Weighted average ensembler is similar to simple averaging, except we give different weights to different models. We could e.g. find out that out of all base models, xgboost performs best in terms of f1, precision, accuracy, recall or ROC AUC and thus weight it more than others.
In bagging approach to ensembling, we form base models by taking the same machine learning model e.g. decision tree, but train it on different parts of the training set. We obtain these sets by sampling from complete training set with replacement. This means that in some set the same data instances may actually be repeated.
Bagging name derives from Boostrapping and it was in 1994 proposed by L. Breiman, the “inventor” of random forests.
Typical example of bagging is training a decision tree on different samples, leading to a random forest machine learning algorithm.
Bagging helps in reducing variance of machine learning model. Variance can generally be defined as sensitivity of machine learning model to input data or how much the parameters of the model will change if we modify the training data. Machine learning problems suffer from bias-variance trade-off. If we try to decrease variance, the bias will generally increase and vice versa. How do we decrease bias with ensembling approach?
One approach for reducing bias in our machine learning predictions is the boosting approach. Unlike bagging, where we can train our base classifiers in parallel on different samples data, the boosting approach requires sequential training of machine learning models.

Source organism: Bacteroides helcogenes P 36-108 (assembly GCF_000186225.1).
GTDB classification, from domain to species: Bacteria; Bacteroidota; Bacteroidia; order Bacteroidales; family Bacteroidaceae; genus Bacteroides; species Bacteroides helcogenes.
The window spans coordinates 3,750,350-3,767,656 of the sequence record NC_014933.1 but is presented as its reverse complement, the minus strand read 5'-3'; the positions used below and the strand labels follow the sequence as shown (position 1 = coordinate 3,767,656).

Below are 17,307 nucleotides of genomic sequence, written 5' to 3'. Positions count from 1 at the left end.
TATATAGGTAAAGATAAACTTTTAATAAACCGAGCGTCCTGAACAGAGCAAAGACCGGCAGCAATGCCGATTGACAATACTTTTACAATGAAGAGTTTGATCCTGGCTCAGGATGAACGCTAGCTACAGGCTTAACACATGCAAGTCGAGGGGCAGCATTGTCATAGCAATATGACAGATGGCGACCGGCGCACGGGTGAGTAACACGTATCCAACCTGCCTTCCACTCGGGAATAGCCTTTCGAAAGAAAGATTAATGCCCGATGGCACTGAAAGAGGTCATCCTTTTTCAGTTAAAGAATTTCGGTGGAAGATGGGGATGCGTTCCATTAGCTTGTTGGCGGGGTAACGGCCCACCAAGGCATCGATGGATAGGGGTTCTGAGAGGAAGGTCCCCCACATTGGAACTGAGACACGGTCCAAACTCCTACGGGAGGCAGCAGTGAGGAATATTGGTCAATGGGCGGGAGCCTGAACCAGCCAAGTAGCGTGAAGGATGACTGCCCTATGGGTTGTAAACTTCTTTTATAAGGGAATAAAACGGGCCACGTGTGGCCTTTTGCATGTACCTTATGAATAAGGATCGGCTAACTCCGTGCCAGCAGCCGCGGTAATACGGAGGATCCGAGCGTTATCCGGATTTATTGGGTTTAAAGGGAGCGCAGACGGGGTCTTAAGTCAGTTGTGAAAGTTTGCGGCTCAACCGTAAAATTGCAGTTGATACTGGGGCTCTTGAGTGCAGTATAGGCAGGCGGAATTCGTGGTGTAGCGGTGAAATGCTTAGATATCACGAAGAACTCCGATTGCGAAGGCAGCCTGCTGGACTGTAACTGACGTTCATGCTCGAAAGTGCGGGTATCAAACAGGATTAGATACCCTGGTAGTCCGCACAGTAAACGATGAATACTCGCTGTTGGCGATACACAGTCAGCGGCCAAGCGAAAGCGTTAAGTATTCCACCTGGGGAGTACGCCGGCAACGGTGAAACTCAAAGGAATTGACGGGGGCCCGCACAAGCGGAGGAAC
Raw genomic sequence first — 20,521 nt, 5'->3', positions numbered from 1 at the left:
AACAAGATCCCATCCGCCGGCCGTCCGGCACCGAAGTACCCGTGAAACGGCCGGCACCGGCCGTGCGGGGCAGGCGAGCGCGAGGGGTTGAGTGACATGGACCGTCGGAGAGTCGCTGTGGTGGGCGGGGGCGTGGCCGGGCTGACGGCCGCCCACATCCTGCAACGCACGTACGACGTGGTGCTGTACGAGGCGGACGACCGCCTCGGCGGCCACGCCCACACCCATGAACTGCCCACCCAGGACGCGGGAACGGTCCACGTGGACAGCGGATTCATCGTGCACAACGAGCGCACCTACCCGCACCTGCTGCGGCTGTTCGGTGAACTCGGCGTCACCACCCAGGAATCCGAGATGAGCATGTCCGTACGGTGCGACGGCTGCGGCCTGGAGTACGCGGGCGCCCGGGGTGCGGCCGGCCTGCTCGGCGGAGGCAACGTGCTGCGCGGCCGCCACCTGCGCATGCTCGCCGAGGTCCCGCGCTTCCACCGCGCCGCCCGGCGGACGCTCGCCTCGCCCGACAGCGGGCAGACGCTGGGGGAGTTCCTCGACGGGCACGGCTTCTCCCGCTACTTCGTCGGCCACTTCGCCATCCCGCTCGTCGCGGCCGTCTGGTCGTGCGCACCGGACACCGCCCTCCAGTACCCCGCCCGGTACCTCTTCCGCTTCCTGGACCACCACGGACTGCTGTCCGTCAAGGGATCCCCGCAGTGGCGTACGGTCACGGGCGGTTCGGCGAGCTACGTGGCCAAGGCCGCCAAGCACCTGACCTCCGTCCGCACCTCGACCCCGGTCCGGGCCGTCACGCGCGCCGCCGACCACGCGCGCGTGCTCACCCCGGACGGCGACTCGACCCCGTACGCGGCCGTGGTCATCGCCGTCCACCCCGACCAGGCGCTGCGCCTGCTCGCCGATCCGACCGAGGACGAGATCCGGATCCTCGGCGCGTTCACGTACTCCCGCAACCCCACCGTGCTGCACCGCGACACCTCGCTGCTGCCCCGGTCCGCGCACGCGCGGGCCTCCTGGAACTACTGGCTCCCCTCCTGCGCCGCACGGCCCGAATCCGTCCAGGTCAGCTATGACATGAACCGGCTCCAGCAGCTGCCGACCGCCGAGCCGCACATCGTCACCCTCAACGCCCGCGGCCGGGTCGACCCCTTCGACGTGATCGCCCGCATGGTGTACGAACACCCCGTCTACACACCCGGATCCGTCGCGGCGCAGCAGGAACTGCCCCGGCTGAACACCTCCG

These are the usual steps that we take when building a boosting machine learning model:
- we sample a set of instances from the data
- we build and train the base model on these instances
- trained base model is used to make predictions on the whole data set
- changes with respect to predictions are determined
- data instances with high deviations (predictions vs. labelled values) are given a larger weight in modified data set
- we build and train the next base model on these modified set of instances where some instances from 5. have larger weights
- we repeat steps 1 to 6. as long as some objective is not achieved
Historically boosting is related to the question posed by Kearns and Valiant: can we take a set of weak learners and build a strong learner from them. Subsequent work has proven them right and there have been many boosting algorithms developed since then.
Some of the well known boosting algorithms include:
- Gradient boosting
- XGBoost or Extreme Gradient Boosting
Stacking approach uses two types of machine learning models. A collection of base models and a meta model which is trained on predictions of the base models.
An example of stacking base model and meta model:
For meta model we can use simpler models like logistic regression, linear lasso regression or more complex models like XGBoost.
The training for the stacking model consists of two key steps:
- first, we train base models with k-fold validation and we set aside the out of fold predictions of the base models
- next, we train the meta model on these out of fold predictions of the base models
Blending is very similar to stacking, the difference is in how the train data set is used.
Stacking as we mentioned uses the out of fold predictions, blending on the other hand, uses the held out validation set for that, typically 10% of instances are used for this purpose.